How can a mid-life crisis support you in delivering an excellent service?

Apparently mid-life crises are still alive and well, according to the Telegraph Article I read earlier in the year . It occurs because ‘happiness’ dips after turning 40. And rather than being just a loose term to account for slightly mad behaviour during this decade, the midlife crisis it is a recognised condition. As a society we are living longer lives, and as a result there is a challenge to prove that our bodies are still vital and able to compete. So what are the consequences? Both men and women over the age of 40 are now throwing themselves at triathlons, marathons and various hard core sporting challenges. A prime example is Tough Mudder, an extreme sports event that has a massive worldwide following and sees participants slog through mud, drop into icy water, and be electrocuted at regular intervals.

mudI read this article with mixed emotions. Why?

I turned 40 this year
I signed up and completed my first triathlon this year
I completed my first Tough Mudder
I completed my first Spartan Challenge

Mmmm, so have I had my first mid-life crisis? Who really cares because what I realised after re-reading the article and reflecting on these challenges was all the new transferable skills I now had. Like what?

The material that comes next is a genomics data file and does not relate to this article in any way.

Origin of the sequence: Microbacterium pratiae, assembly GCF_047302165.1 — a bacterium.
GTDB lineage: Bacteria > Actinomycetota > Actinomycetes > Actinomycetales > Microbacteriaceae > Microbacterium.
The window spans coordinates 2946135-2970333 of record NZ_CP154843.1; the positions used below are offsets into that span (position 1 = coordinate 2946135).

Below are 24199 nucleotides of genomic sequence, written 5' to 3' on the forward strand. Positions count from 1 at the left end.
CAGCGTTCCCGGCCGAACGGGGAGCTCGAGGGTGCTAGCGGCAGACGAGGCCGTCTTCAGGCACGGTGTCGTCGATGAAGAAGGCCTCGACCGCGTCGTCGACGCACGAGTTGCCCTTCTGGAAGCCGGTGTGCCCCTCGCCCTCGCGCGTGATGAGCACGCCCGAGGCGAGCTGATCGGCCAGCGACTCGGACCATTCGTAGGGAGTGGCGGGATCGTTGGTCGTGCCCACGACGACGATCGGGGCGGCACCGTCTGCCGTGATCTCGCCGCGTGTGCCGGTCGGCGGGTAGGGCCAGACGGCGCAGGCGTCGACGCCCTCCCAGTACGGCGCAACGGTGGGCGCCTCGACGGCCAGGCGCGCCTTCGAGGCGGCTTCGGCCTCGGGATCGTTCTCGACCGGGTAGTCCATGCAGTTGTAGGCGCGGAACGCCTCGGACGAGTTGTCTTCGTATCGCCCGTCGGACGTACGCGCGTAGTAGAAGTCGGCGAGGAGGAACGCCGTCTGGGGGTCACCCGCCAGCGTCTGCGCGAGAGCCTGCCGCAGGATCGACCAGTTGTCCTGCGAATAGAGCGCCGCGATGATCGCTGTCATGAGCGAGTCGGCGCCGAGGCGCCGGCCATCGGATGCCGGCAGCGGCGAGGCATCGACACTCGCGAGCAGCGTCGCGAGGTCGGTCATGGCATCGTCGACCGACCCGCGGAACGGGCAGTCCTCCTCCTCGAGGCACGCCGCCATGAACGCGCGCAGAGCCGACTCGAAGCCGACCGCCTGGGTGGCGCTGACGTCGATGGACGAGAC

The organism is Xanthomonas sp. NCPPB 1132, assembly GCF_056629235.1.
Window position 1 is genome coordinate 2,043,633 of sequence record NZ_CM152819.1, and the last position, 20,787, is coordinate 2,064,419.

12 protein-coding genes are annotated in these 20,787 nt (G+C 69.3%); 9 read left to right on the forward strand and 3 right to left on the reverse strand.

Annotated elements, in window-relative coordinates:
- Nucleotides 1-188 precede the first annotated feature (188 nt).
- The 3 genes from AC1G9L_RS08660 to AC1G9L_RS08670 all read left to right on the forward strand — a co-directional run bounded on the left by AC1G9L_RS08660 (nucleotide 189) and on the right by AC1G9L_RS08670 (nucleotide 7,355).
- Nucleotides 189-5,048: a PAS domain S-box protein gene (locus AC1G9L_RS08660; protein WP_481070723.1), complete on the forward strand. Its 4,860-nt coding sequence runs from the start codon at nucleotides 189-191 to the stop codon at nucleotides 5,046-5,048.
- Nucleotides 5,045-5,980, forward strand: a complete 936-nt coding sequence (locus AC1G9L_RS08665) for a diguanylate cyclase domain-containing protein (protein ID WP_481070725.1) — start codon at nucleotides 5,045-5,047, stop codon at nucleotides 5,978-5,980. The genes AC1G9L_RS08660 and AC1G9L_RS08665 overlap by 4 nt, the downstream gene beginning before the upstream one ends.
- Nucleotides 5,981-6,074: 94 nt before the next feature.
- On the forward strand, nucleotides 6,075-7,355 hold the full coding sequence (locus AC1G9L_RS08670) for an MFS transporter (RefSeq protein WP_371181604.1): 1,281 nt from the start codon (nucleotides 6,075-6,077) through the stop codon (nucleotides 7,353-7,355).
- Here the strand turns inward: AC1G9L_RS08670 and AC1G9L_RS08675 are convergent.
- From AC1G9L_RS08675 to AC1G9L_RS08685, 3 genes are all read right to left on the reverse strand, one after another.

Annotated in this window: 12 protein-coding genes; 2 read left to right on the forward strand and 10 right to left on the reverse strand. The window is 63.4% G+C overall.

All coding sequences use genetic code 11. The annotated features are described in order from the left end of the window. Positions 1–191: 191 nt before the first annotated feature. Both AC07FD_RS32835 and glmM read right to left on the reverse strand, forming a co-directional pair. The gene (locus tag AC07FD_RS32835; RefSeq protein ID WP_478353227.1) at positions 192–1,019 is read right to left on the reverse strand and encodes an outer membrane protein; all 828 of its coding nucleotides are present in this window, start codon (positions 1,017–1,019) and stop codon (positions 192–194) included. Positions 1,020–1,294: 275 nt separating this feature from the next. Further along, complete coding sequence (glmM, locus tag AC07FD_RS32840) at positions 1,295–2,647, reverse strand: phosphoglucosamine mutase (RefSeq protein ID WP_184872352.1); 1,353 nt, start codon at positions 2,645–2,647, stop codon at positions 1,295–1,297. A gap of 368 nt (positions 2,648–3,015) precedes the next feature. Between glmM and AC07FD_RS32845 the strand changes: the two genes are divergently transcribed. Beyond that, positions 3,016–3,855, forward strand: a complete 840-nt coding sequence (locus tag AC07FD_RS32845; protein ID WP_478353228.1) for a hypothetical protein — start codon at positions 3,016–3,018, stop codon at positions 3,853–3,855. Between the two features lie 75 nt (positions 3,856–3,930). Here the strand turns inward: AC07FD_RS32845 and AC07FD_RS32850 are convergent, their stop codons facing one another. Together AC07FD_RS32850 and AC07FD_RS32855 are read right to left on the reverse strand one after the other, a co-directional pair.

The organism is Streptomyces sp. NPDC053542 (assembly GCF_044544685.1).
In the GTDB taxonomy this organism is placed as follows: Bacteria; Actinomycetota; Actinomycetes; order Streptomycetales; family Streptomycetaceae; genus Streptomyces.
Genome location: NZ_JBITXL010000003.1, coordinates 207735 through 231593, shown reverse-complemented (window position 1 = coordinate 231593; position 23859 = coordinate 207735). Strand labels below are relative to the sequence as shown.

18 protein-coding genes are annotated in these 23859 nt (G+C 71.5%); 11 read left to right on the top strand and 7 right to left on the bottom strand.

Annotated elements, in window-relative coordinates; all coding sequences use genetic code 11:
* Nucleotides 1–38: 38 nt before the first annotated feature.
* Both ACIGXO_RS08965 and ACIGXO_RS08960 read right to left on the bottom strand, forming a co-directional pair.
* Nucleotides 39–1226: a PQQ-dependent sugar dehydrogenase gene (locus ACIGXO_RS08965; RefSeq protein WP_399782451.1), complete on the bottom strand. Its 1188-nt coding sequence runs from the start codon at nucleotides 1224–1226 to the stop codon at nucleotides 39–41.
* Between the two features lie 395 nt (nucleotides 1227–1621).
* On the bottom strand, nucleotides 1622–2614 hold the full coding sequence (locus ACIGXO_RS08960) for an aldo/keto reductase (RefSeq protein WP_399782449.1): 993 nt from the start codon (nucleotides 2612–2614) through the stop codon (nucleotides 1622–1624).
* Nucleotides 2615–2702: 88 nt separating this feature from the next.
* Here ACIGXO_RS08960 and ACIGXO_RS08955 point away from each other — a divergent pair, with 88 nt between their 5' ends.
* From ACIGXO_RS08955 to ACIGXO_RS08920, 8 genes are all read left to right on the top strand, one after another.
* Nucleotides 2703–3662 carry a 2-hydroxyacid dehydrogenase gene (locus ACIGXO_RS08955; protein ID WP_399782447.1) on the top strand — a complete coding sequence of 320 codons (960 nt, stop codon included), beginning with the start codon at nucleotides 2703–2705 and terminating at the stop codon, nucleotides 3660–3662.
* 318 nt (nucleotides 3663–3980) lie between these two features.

• The triathlon requires an athlete to compete and complete 3 separate sports, and the key here is consistency. You need to be good at all the disciplines, not just a specialist in just one. A good service delivers a consistently high level of service which has a wider range of knowledge and ability to answer more types of questions. A focus on the end goal assists in the successful completion of separate challenges. This is similar to the task setting we deliver day to day, and reminds me to keep the end goal more transparent for all concerned.

• Tough mudder showed the importance of team work. 10 people started the 12 mile obstacle course, all with differing skills, fitness levels, motivations and goals. 10 people finished the course together. It wasn’t about being first, or being better than anyone else, it was about getting the best out of each and every one of your team. On a service desk you want to bring all your available skills to the table, endeavour to get the best out of all your team, to motivate and bring them along on the same journey.

• Spartan challenged me to climb several hills, both physically and mentally. On your journey to a better service you will continuously find yourself back at the bottom of the next hill. The view from the top however is always superb, and tends to make up for the effort of the climb!

So in conclusion, don’t wait until you are 40 to face up to a challenge, you don’t need to use a mid-life crisis to justify developing your own skills and that of your teams!

Post by Sonya Campbell
Customer Services Development Manager
Glasgow Caledonian University

One thought on “How can a mid-life crisis support you in delivering an excellent service?

  1. JenJo

    Hey Sonya, I’m having another MLC at 50! And I’ve just done my first triathlon #ThisGirlCan #TriCurious A big WELL DONE!


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